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Maggie Napangardi Williams, Janmarda Jukurrpa (Bush Onion Dreaming), 76x30cm
  • Aborginal Art - Maggie Napangardi Williams, Janmarda Jukurrpa (Bush Onion Dreaming), 76x30cm
  • Aborginal Art - Maggie Napangardi Williams, Janmarda Jukurrpa (Bush Onion Dreaming), 76x30cm
  • Aborginal Art - Maggie Napangardi Williams, Janmarda Jukurrpa (Bush Onion Dreaming), 76x30cm
  • Aborginal Art - Maggie Napangardi Williams, Janmarda Jukurrpa (Bush Onion Dreaming), 76x30cm
Aborginal Art - Maggie Napangardi Williams, Janmarda Jukurrpa (Bush Onion Dreaming), 76x30cm
Aborginal Art - Maggie Napangardi Williams, Janmarda Jukurrpa (Bush Onion Dreaming), 76x30cm
Aborginal Art - Maggie Napangardi Williams, Janmarda Jukurrpa (Bush Onion Dreaming), 76x30cm
Aborginal Art - Maggie Napangardi Williams, Janmarda Jukurrpa (Bush Onion Dreaming), 76x30cm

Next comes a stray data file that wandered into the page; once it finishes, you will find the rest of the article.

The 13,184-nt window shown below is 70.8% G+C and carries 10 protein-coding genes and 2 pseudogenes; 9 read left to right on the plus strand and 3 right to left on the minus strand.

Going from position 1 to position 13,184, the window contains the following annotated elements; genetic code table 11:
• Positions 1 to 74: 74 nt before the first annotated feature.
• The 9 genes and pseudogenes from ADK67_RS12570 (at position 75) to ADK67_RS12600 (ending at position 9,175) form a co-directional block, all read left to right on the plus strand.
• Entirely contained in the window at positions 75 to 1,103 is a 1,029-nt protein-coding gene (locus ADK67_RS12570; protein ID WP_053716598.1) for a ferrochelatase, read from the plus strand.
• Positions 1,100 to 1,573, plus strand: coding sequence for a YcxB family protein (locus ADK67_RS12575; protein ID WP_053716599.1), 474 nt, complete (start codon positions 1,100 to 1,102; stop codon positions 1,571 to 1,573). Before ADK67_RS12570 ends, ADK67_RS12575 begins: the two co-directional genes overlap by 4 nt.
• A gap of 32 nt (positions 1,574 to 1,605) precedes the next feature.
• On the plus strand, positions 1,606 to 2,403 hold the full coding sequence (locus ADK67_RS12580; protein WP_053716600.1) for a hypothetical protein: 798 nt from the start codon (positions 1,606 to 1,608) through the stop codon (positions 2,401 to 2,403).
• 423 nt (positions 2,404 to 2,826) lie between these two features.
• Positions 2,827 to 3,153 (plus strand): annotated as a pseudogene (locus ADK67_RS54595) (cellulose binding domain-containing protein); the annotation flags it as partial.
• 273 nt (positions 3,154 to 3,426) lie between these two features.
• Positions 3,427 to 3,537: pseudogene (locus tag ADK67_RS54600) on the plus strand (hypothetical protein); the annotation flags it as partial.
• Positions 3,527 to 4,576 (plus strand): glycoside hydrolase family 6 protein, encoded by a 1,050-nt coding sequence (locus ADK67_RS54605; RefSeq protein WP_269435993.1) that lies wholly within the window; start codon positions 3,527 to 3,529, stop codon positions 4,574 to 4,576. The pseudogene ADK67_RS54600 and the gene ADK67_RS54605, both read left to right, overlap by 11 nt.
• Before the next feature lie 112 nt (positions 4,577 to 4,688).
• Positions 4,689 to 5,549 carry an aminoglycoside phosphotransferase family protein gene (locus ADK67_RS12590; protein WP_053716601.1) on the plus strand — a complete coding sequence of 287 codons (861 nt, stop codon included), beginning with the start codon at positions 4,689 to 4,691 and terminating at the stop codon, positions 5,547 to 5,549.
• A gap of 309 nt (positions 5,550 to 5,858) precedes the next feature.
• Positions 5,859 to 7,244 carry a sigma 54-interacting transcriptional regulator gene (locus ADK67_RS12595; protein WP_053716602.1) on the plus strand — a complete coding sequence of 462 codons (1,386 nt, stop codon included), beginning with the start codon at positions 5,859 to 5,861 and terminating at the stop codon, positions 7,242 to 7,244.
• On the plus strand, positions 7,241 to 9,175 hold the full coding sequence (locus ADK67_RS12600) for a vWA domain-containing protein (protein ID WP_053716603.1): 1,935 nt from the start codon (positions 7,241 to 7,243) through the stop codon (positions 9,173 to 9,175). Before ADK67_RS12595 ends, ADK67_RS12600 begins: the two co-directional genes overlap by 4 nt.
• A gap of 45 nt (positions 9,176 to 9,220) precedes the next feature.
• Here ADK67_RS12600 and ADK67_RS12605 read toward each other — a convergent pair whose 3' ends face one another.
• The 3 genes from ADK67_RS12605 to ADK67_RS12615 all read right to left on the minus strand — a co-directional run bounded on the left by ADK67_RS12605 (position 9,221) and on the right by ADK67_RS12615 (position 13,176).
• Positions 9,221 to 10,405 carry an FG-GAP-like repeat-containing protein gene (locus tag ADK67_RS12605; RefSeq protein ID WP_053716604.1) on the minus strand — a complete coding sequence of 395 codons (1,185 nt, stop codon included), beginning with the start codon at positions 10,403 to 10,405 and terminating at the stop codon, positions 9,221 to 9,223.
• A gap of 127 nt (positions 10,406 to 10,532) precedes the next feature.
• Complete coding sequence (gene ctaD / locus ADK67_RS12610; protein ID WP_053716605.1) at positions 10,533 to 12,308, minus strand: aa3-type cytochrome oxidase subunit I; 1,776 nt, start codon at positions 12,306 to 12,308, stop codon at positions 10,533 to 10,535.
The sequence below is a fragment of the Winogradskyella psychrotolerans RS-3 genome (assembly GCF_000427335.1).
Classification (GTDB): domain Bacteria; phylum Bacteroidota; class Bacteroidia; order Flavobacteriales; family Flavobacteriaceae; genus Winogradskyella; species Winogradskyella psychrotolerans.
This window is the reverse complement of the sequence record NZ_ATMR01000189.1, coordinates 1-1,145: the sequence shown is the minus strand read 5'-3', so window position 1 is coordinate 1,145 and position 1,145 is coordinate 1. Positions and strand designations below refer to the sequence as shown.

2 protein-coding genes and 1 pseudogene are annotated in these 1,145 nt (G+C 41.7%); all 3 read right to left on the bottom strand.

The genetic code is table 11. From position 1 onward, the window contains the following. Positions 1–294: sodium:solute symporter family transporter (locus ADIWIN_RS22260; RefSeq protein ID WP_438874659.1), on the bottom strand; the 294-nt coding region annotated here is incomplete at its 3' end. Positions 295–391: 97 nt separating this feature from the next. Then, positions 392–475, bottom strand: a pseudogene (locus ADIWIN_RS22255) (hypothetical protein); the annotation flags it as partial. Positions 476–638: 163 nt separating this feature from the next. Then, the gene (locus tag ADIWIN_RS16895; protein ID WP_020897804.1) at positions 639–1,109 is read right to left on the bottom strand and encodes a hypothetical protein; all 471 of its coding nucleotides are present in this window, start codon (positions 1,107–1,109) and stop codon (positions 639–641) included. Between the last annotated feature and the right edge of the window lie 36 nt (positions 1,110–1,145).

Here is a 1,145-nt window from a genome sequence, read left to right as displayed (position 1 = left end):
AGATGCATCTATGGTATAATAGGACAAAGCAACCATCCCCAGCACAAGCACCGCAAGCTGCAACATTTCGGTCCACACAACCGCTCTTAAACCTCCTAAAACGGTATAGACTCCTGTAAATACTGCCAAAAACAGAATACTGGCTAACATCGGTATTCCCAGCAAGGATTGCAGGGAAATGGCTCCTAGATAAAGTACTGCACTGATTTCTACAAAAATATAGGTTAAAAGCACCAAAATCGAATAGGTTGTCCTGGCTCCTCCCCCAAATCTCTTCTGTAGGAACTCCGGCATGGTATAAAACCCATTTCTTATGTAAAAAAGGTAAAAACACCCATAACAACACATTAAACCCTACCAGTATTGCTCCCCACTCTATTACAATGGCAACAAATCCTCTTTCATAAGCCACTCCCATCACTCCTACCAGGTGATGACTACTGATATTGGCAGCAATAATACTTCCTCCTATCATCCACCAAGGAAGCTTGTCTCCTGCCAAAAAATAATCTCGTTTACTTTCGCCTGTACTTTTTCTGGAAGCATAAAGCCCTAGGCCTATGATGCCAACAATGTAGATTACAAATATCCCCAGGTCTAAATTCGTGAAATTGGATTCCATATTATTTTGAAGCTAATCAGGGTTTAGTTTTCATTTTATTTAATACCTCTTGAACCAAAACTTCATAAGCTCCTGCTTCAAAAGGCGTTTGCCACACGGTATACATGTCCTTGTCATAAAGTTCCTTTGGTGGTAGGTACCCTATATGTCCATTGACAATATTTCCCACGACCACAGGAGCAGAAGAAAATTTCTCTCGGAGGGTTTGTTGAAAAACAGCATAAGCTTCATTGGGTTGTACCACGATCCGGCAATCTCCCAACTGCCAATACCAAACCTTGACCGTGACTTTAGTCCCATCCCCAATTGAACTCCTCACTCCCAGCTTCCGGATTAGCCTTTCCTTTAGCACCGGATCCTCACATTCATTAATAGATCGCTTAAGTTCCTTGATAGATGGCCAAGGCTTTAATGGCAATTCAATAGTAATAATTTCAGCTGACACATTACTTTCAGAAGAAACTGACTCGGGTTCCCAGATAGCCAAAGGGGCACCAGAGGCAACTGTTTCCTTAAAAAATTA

Maggie Napangardi Williams, Janmarda Jukurrpa (Bush Onion Dreaming), 76x30cm

$329.00
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  • Aboriginal Artist - Maggie Napangardi Williams
  • Community - Yuendumu  
  • Aboriginal Art Centre - Warlukurlangu Artists Aboriginal Corporation  
  • Catalogue number - 4013/21
  • Materials - Acrylic on linen
  • Size(cm) - H76 W30 D2
  • Postage variants - Artwork is posted un-stretched and rolled for safe shipping
  • Orientation - Painted from all sides and OK to hang as wished

‘Janmarda’ (bush onion [Cyperus bulbosus]) are small bulbs found in the soft soils on the banks of sandy creeks. One of the main sites for this Jukurrpa is Purrupurru near Wakurlpa, to the north of Yuendumu. The custodians of that site and story are Napaljarri/Nungarrayi women and Japaljarri/Jungarrayi men. The women were collecting and cooking ‘janmarda’ when they saw an old Jungarrayi called Warungurla who had been traveling from the west. He was hiding in the bushes, watching the women and wanting to make love to them. He had an enormous ‘ngirnti’ (penis) that was long like a hose and that entered the ground and came up near to the women. They were frightened of him and tried to hide. When they saw his ‘ngirnti’ they beat it with their ‘karlangu’ (digging sticks), killing the old Jungarrayi, who can still be seen today in the form of a large stone figure at Purrupurru.

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